You should sometimes talk politics and religion: Here’s why

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by Jean Rhodes

I was presenting findings from my research on Hurricane Katrina to a group of college students when something very interesting happened. Many of the students were first generation Haitian immigrants, others the privileged sons and daughters of Boston’s elite. Still other were first generation college students from Southie and Dorchester, mixed income neighborhoods near UMass Boston. In fact, the range of circumstances and viewpoints was breathtaking. From a fairly straightforward discussion of the storm’s effects on low-income communities, a surprisingly profound discussion about poverty, race, and the role of government arose. Explanations for why those left behind were poor led to discussions about why so many of the poor in this country have, historically, been African American. We touched on how wealth can corrupt the political process, why class differences have become so pronounced, and what contributed to the miserable failure of the Federal Emergency Management Agency.

Although a rarity in our overscheduled lives, conversations such as these can play a vital role in honing and improving young people’s cognitive abilities. The Russian psychologist L. S. Vygotsky described a “zone of proximal development” in which learning takes place for young people. Think of this zone as a psychological stretch: it’s beyond what a young person can do when thinking about an issue on his or her own but within the range of what he or she can do while under adult guidance. When stretched into this zone, youth’s own mental and emotional capacities can improve and grow. And, what is today a stretch can, in the future, become part of a young person’s own capability.  Thus, it is when we, as mentors, parents, teachers, and other caring adults, grapple with young people around complex issues, that they can begin to think more clearly and critically about the world around them.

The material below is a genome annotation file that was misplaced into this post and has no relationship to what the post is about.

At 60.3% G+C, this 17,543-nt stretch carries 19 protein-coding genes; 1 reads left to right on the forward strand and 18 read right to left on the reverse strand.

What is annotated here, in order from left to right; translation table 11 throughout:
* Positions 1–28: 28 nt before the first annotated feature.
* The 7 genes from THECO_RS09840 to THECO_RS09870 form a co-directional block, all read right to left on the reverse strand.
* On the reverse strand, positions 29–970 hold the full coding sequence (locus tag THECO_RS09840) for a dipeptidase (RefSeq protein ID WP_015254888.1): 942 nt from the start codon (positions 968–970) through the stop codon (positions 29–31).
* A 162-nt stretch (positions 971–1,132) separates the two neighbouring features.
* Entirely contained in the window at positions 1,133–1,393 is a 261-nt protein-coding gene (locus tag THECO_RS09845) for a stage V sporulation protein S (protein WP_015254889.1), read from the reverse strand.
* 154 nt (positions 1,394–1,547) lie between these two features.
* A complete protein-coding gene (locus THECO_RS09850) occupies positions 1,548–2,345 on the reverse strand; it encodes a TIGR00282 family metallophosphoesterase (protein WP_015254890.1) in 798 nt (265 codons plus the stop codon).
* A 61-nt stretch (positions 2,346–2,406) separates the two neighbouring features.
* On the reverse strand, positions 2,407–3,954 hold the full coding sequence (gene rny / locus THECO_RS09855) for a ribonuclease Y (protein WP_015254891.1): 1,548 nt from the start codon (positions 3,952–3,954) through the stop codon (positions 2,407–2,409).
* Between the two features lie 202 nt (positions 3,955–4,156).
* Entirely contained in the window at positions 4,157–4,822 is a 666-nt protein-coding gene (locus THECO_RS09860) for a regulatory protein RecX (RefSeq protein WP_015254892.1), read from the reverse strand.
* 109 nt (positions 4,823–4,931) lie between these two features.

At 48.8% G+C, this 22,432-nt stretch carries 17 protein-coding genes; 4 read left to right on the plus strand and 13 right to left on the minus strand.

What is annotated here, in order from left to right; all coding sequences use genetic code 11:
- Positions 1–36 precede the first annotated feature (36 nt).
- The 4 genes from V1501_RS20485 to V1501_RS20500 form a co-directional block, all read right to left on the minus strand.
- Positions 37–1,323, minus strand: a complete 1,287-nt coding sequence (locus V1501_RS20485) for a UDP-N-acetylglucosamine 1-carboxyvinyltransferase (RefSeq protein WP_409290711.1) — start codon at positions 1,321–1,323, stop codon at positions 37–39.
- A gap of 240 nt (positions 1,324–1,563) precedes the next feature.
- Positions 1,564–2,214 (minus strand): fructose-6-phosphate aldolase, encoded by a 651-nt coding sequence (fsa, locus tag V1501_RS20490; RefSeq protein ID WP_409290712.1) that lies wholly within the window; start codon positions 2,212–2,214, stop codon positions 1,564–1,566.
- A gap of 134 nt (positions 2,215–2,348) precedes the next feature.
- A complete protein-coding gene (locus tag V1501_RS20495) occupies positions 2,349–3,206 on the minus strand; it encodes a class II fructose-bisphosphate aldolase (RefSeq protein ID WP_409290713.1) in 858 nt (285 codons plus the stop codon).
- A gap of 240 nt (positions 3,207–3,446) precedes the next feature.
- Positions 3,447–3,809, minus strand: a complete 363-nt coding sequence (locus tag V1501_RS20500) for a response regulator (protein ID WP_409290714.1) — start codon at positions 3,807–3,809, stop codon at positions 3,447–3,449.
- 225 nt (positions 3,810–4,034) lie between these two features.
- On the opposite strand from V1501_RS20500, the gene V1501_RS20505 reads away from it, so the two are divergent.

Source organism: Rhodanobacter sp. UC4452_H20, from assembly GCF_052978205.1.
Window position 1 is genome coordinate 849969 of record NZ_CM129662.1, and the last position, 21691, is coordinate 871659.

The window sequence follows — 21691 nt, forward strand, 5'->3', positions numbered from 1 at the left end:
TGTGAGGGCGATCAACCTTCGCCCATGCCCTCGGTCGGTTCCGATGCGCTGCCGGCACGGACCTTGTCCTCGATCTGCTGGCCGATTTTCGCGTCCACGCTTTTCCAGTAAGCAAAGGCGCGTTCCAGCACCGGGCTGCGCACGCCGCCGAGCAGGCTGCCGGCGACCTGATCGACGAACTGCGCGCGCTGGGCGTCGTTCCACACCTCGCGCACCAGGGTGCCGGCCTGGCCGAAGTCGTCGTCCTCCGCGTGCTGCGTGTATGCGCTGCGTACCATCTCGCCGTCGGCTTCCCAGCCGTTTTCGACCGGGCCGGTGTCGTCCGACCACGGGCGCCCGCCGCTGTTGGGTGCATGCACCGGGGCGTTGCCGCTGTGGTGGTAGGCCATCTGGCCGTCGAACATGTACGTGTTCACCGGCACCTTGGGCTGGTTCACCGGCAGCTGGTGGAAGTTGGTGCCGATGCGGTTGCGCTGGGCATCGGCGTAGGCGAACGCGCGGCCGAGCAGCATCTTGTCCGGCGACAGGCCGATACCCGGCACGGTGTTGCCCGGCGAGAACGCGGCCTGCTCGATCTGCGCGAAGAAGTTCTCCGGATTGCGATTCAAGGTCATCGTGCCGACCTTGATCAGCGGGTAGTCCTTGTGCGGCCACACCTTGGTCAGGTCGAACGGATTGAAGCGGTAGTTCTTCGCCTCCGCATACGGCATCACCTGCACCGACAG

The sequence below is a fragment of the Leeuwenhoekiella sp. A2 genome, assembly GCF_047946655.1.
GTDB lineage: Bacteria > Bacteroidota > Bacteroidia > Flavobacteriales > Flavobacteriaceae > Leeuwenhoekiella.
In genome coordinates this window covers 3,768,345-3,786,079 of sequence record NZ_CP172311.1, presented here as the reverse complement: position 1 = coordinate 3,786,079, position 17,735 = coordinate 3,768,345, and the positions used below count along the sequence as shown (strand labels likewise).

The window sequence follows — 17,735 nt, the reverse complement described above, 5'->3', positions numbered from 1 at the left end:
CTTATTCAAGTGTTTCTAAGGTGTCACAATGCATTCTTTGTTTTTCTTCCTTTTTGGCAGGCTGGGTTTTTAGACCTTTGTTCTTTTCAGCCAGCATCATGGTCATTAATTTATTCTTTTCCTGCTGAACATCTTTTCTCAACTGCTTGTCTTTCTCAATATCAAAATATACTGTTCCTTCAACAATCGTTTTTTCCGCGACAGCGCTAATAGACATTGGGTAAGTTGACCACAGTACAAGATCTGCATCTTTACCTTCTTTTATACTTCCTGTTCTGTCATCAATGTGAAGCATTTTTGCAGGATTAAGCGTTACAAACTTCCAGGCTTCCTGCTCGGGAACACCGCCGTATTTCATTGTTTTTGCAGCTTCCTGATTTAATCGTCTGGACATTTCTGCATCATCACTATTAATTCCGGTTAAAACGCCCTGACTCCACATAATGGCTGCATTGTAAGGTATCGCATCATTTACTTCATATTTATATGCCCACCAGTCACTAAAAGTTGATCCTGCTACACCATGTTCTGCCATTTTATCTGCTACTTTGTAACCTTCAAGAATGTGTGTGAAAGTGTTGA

Unfortunately, Americans allot scant time for such free flowing conversations with youth. We are rapidly finding ways to substitute more time-intensive, face-to-face mentoring relationships with more perfunctory texts. Indeed, a recent New York Times piece described the lengths some take to avoid investing time in relationships. And, although having regular family meals is, according to a recent study, a strong predictor of better achievement scores, fewer than half of American families with children between the ages of 12 and 17 eat dinner together on a regular basis. Similarly, high-stakes testing and college admissions requirements at our nation’s school has given rise to dense curricular and extracurricular demands, leaving teachers and students with diminishing opportunities for the sorts of conversations and activities that would advance critical thinking. In general, adult and youth live in separate worlds that rarely converge. It’s not that adults don’t recognize the importance of connecting with today’s youth; the problem they face is a lack of time and opportunity. According to a recent Gallup poll, 75 percent of adults reported that it is “very important” to have meaningful conversations with children and youth outside their immediate families, yet fewer than 35 percent reported actually having any such conversations in the past year.

As long as we remain respectful of diverse opinions, and mindful of the power accorded mentors and other adults, we can and should view controversies in the news, elections, and other world events as opportunities to begin a lifelong habit of engaging in authentic conversation with young people. Critical thinking that challenges them to question and improve the status quo is the essence of the American spirit.